Monday, March 10, 2014
By Daniel de Vise, The Washington Post
(Continued from page 1)
David Cole of Georgetown Law School has banned laptops for most of his students. A laptop, he argues, "is like putting on every student's desk . . . five different magazines, several television shows, some shopping opportunities and a phone . . ."
Washington Post photo
Some early attempts to ban laptops met resistance. In 2006, a group of law students at the University of Memphis complained to the American Bar Association, in vain. These days, the restriction is so common that most students take it in stride.
"I think that a professor's well within reason to ban laptops," said Cristina Cardenal, a 20-year-old Georgetown junior. "Professors aren't stupid. They know what's going on." She also happens to believe that the rule benefits students, who should know better than to "pay as much money as we do to sit in a class and read a blog."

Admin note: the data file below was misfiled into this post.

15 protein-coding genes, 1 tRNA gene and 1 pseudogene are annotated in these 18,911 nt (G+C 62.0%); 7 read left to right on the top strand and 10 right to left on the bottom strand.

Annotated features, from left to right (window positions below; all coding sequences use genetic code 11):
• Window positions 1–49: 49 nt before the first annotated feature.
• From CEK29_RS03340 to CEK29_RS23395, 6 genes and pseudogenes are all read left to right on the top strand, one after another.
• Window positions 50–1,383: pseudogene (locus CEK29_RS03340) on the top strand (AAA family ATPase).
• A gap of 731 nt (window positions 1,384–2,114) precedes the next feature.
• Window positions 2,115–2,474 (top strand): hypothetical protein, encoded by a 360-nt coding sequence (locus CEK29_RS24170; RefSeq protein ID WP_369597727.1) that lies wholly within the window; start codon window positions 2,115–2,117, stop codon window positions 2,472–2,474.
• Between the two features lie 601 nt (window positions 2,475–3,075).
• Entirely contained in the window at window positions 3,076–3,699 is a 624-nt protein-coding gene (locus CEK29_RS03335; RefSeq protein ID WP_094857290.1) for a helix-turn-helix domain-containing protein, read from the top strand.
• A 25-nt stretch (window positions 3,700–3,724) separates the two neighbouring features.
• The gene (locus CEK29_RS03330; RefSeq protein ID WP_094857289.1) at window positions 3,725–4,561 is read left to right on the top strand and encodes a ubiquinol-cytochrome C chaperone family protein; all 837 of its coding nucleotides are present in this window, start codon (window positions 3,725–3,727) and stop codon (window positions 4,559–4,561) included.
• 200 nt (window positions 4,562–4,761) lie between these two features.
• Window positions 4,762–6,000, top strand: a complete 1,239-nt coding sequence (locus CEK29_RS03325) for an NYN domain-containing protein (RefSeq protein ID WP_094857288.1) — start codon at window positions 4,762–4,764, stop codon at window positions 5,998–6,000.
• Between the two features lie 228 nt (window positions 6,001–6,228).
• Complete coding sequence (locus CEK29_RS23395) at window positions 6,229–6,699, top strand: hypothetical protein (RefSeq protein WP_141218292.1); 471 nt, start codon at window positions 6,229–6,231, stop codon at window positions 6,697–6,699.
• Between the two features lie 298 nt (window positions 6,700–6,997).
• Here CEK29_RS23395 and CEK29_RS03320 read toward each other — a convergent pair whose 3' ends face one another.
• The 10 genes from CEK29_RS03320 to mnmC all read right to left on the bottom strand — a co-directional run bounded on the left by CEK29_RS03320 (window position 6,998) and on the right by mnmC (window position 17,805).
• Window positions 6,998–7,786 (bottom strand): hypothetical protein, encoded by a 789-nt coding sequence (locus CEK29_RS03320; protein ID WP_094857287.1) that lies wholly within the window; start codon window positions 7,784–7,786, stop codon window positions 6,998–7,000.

Perhaps no college has experienced the good and bad of laptops like Bentley University in Waltham, Mass. In 1985, Bentley was the first college in the nation to require students to own portable computers. By the late 1990s, professors complained of distracted students.
In 2000, the college installed a custom-designed system that allowed professors to switch off Internet and e-mail access in their classrooms. Professors have flipped the switch "thousands of times," said Phillip Knutel, an executive director who oversees technology at Bentley.
Universities have stopped short of disabling Internet access entirely, which might create a raft of new complaints from professors who routinely ask students to go online in class.